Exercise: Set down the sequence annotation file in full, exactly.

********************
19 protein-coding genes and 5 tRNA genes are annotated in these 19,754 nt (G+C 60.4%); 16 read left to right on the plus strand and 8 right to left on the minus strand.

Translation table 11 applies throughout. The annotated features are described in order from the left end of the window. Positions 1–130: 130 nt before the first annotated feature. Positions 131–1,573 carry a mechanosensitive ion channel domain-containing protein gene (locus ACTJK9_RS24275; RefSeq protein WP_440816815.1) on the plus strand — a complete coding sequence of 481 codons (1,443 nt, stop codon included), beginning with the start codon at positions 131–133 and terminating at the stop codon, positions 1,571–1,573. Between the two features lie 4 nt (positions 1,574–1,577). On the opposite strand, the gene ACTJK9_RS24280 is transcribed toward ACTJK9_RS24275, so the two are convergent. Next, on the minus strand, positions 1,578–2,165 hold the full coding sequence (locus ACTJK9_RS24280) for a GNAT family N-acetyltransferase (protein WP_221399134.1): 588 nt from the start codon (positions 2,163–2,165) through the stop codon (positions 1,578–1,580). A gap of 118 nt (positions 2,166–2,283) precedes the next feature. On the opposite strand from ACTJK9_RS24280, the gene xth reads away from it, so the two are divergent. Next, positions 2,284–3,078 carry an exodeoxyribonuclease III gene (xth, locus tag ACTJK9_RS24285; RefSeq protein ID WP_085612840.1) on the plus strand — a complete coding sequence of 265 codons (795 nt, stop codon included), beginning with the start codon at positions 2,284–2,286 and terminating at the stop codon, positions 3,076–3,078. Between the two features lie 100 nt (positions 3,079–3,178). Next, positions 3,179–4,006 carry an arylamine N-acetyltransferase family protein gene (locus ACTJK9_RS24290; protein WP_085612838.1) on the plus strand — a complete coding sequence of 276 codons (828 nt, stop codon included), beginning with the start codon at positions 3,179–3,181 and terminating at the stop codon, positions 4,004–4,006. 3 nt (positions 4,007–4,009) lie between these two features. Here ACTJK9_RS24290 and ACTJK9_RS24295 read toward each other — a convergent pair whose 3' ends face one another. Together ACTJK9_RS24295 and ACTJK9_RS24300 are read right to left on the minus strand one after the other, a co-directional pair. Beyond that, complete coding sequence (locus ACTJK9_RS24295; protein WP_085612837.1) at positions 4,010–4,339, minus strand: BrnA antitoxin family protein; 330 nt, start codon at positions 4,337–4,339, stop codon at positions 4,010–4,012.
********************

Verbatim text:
19 protein-coding genes and 5 tRNA genes are annotated in these 19,754 nt (G+C 60.4%); 16 read left to right on the plus strand and 8 right to left on the minus strand.

Translation table 11 applies throughout. The annotated features are described in order from the left end of the window. Positions 1–130: 130 nt before the first annotated feature. Positions 131–1,573 carry a mechanosensitive ion channel domain-containing protein gene (locus ACTJK9_RS24275; RefSeq protein WP_440816815.1) on the plus strand — a complete coding sequence of 481 codons (1,443 nt, stop codon included), beginning with the start codon at positions 131–133 and terminating at the stop codon, positions 1,571–1,573. Between the two features lie 4 nt (positions 1,574–1,577). On the opposite strand, the gene ACTJK9_RS24280 is transcribed toward ACTJK9_RS24275, so the two are convergent. Next, on the minus strand, positions 1,578–2,165 hold the full coding sequence (locus ACTJK9_RS24280) for a GNAT family N-acetyltransferase (protein WP_221399134.1): 588 nt from the start codon (positions 2,163–2,165) through the stop codon (positions 1,578–1,580). A gap of 118 nt (positions 2,166–2,283) precedes the next feature. On the opposite strand from ACTJK9_RS24280, the gene xth reads away from it, so the two are divergent. Next, positions 2,284–3,078 carry an exodeoxyribonuclease III gene (xth, locus tag ACTJK9_RS24285; RefSeq protein ID WP_085612840.1) on the plus strand — a complete coding sequence of 265 codons (795 nt, stop codon included), beginning with the start codon at positions 2,284–2,286 and terminating at the stop codon, positions 3,076–3,078. Between the two features lie 100 nt (positions 3,079–3,178). Next, positions 3,179–4,006 carry an arylamine N-acetyltransferase family protein gene (locus ACTJK9_RS24290; protein WP_085612838.1) on the plus strand — a complete coding sequence of 276 codons (828 nt, stop codon included), beginning with the start codon at positions 3,179–3,181 and terminating at the stop codon, positions 4,004–4,006. 3 nt (positions 4,007–4,009) lie between these two features. Here ACTJK9_RS24290 and ACTJK9_RS24295 read toward each other — a convergent pair whose 3' ends face one another. Together ACTJK9_RS24295 and ACTJK9_RS24300 are read right to left on the minus strand one after the other, a co-directional pair. Beyond that, complete coding sequence (locus ACTJK9_RS24295; protein WP_085612837.1) at positions 4,010–4,339, minus strand: BrnA antitoxin family protein; 330 nt, start codon at positions 4,337–4,339, stop codon at positions 4,010–4,012.